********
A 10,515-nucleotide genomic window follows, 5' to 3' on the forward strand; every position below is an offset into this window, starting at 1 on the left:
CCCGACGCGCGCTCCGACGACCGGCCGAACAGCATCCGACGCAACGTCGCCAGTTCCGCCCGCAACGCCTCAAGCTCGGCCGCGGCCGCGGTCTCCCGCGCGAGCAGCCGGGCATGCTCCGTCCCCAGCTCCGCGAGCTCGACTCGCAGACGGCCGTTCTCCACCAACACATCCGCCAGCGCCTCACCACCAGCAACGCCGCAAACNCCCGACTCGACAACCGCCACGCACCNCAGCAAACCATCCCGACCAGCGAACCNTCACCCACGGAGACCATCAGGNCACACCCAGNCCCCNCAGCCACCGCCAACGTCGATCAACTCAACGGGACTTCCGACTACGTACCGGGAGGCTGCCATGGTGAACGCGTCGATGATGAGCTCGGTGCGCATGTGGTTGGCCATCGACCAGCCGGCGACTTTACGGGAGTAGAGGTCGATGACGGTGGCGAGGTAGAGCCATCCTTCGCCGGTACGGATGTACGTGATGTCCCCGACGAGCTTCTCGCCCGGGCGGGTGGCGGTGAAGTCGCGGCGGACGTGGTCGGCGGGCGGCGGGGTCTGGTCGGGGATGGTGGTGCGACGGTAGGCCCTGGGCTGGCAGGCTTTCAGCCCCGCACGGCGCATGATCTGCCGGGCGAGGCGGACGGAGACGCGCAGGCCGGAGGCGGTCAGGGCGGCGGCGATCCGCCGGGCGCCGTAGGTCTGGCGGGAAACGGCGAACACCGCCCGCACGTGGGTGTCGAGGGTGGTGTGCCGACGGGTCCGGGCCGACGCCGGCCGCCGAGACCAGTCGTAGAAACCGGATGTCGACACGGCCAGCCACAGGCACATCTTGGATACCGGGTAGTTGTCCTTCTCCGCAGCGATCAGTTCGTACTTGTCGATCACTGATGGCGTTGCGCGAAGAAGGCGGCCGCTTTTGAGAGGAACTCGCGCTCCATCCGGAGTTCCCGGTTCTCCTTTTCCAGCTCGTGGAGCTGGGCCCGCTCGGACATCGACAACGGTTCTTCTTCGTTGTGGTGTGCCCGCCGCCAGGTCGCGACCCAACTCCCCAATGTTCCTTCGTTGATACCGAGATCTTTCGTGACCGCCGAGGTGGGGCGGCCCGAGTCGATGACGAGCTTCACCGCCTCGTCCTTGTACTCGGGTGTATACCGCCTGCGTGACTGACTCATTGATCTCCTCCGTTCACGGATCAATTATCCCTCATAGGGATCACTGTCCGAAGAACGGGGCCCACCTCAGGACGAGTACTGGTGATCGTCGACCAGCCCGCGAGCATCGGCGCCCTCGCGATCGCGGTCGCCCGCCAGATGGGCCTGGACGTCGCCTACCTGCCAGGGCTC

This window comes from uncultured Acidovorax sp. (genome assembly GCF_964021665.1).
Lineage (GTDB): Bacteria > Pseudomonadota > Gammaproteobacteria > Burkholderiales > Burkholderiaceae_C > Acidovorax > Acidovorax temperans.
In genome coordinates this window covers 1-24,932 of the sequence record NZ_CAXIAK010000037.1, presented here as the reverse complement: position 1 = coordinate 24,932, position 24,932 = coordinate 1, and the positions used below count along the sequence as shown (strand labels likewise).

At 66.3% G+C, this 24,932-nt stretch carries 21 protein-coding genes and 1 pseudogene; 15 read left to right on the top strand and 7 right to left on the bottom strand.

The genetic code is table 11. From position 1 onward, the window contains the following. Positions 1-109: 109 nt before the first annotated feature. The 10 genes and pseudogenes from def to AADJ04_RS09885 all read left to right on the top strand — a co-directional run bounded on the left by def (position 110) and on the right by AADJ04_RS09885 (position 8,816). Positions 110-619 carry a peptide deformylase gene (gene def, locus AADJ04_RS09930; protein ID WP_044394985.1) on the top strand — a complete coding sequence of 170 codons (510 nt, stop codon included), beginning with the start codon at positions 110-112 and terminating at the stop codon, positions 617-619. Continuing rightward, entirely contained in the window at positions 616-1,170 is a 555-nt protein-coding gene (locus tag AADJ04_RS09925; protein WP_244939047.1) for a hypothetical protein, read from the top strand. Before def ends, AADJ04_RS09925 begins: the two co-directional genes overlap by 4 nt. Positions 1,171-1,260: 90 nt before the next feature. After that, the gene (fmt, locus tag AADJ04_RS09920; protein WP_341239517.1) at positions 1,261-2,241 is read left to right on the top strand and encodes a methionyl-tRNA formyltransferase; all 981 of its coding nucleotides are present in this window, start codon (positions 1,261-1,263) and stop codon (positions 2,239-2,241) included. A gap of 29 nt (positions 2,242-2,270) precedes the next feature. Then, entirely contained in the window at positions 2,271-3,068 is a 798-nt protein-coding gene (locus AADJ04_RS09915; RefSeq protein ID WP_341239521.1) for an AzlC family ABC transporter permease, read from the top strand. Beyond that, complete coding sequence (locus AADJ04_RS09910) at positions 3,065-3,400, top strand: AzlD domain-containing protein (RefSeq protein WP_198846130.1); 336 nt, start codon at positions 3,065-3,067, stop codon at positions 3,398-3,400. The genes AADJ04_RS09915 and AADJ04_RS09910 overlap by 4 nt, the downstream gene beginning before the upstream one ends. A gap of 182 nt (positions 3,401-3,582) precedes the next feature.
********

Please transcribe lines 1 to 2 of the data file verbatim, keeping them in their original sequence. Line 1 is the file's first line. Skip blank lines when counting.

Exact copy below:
A 10,515-nucleotide genomic window follows, 5' to 3' on the forward strand; every position below is an offset into this window, starting at 1 on the left:
CCCGACGCGCGCTCCGACGACCGGCCGAACAGCATCCGACGCAACGTCGCCAGTTCCGCCCGCAACGCCTCAAGCTCGGCCGCGGCCGCGGTCTCCCGCGCGAGCAGCCGGGCATGCTCCGTCCCCAGCTCCGCGAGCTCGACTCGCAGACGGCCGTTCTCCACCAACACATCCGCCAGCGCCTCACCACCAGCAACGCCGCAAACNCCCGACTCGACAACCGCCACGCACCNCAGCAAACCATCCCGACCAGCGAACCNTCACCCACGGAGACCATCAGGNCACACCCAGNCCCCNCAGCCACCGCCAACGTCGATCAACTCAACGGGACTTCCGACTACGTACCGGGAGGCTGCCATGGTGAACGCGTCGATGATGAGCTCGGTGCGCATGTGGTTGGCCATCGACCAGCCGGCGACTTTACGGGAGTAGAGGTCGATGACGGTGGCGAGGTAGAGCCATCCTTCGCCGGTACGGATGTACGTGATGTCCCCGACGAGCTTCTCGCCCGGGCGGGTGGCGGTGAAGTCGCGGCGGACGTGGTCGGCGGGCGGCGGGGTCTGGTCGGGGATGGTGGTGCGACGGTAGGCCCTGGGCTGGCAGGCTTTCAGCCCCGCACGGCGCATGATCTGCCGGGCGAGGCGGACGGAGACGCGCAGGCCGGAGGCGGTCAGGGCGGCGGCGATCCGCCGGGCGCCGTAGGTCTGGCGGGAAACGGCGAACACCGCCCGCACGTGGGTGTCGAGGGTGGTGTGCCGACGGGTCCGGGCCGACGCCGGCCGCCGAGACCAGTCGTAGAAACCGGATGTCGACACGGCCAGCCACAGGCACATCTTGGATACCGGGTAGTTGTCCTTCTCCGCAGCGATCAGTTCGTACTTGTCGATCACTGATGGCGTTGCGCGAAGAAGGCGGCCGCTTTTGAGAGGAACTCGCGCTCCATCCGGAGTTCCCGGTTCTCCTTTTCCAGCTCGTGGAGCTGGGCCCGCTCGGACATCGACAACGGTTCTTCTTCGTTGTGGTGTGCCCGCCGCCAGGTCGCGACCCAACTCCCCAATGTTCCTTCGTTGATACCGAGATCTTTCGTGACCGCCGAGGTGGGGCGGCCCGAGTCGATGACGAGCTTCACCGCCTCGTCCTTGTACTCGGGTGTATACCGCCTGCGTGACTGACTCATTGATCTCCTCCGTTCACGGATCAATTATCCCTCATAGGGATCACTGTCCGAAGAACGGGGCCCACCTCAGGACGAGTACTGGTGATCGTCGACCAGCCCGCGAGCATCGGCGCCCTCGCGATCGCGGTCGCCCGCCAGATGGGCCTGGACGTCGCCTACCTGCCAGGGCTC